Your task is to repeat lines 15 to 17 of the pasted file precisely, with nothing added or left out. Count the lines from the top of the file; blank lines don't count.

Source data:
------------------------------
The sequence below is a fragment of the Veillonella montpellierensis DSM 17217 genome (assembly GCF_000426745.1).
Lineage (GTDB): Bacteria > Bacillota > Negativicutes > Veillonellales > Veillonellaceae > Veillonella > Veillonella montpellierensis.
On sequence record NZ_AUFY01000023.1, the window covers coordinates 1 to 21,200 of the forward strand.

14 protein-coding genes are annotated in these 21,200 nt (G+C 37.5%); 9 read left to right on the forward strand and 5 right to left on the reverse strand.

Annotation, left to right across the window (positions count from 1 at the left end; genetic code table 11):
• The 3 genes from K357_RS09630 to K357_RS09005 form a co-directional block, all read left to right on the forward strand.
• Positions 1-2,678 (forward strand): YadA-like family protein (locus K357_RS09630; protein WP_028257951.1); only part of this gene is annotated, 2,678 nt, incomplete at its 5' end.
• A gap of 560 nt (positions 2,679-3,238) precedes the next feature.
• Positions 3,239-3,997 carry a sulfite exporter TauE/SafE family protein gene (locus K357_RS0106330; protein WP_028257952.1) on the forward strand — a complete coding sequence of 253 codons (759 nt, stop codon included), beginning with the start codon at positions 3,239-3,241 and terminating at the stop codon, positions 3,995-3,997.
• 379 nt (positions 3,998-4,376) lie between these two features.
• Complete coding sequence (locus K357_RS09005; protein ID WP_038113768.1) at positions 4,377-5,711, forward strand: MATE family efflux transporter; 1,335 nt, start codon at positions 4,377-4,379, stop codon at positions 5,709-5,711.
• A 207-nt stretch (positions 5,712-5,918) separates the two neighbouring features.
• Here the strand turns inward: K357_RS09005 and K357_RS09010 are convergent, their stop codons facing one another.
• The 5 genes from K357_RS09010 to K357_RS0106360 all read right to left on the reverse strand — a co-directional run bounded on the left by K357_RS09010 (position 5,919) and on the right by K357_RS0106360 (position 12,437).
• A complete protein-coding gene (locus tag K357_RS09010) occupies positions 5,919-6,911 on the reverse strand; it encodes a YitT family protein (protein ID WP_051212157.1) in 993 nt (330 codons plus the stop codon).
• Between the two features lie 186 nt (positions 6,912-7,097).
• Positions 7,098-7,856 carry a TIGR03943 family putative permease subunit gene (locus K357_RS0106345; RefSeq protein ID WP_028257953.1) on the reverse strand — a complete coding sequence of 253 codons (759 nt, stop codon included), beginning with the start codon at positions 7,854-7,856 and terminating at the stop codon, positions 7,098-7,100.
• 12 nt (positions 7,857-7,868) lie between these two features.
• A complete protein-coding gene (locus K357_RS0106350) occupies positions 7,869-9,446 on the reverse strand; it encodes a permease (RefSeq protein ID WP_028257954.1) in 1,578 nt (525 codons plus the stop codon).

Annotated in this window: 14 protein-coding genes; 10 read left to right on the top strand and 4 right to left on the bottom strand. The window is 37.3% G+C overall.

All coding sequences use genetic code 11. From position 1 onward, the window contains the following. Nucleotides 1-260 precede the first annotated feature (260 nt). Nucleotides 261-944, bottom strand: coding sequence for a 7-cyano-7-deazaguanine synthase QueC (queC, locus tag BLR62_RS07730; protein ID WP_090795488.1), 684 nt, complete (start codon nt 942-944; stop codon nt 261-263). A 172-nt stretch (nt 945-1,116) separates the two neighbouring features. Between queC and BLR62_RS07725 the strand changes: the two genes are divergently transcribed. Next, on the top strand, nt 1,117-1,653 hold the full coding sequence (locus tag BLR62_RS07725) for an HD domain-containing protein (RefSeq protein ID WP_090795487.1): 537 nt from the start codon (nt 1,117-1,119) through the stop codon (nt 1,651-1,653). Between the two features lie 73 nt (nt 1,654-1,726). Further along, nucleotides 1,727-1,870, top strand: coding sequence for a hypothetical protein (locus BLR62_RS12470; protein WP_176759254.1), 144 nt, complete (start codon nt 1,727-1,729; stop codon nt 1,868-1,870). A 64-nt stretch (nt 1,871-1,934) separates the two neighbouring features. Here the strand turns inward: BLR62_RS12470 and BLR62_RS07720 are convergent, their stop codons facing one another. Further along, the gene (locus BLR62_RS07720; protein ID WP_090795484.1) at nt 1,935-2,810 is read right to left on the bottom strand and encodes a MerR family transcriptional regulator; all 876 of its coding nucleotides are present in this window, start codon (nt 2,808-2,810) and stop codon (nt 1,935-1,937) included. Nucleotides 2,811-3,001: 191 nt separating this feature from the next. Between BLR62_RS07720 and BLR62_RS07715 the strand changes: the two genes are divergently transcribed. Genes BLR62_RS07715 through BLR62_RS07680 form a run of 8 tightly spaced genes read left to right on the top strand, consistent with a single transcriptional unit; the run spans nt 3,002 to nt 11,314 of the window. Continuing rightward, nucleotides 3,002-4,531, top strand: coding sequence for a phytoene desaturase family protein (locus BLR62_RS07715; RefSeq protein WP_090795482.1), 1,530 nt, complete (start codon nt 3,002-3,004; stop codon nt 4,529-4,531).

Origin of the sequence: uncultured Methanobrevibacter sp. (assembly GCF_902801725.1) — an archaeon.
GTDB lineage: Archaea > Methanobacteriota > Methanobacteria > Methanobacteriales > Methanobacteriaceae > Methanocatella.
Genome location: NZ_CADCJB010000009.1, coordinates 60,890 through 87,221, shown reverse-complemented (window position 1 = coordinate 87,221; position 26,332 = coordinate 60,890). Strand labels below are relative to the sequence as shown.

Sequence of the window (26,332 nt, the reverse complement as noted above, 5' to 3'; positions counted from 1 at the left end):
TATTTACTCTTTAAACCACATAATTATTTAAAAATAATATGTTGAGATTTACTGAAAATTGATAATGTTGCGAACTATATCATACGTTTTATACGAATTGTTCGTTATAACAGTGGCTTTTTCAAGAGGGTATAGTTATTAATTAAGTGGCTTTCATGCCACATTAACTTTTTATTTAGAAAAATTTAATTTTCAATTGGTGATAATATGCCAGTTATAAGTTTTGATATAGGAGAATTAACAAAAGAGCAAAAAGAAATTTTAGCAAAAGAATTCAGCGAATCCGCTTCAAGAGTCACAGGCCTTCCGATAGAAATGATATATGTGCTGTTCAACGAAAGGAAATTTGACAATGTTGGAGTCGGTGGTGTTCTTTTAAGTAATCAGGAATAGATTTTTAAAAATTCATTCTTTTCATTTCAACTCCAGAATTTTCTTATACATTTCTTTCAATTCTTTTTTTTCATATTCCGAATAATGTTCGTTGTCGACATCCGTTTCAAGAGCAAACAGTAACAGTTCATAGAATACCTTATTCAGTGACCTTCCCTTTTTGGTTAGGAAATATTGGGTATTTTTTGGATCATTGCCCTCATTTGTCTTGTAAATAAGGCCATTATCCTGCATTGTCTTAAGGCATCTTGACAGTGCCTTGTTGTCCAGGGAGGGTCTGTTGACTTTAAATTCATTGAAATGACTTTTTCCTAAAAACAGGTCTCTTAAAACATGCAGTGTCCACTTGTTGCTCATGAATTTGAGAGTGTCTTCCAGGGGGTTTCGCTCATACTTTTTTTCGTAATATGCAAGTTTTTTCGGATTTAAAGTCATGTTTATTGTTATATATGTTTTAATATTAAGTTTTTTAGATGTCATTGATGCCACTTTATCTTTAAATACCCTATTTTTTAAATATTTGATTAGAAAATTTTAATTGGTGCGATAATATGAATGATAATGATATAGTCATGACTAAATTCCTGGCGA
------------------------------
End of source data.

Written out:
• A complete protein-coding gene (locus tag K357_RS09010) occupies positions 5,919-6,911 on the reverse strand; it encodes a YitT family protein (protein ID WP_051212157.1) in 993 nt (330 codons plus the stop codon).
• Between the two features lie 186 nt (positions 6,912-7,097).
• Positions 7,098-7,856 carry a TIGR03943 family putative permease subunit gene (locus K357_RS0106345; RefSeq protein ID WP_028257953.1) on the reverse strand — a complete coding sequence of 253 codons (759 nt, stop codon included), beginning with the start codon at positions 7,854-7,856 and terminating at the stop codon, positions 7,098-7,100.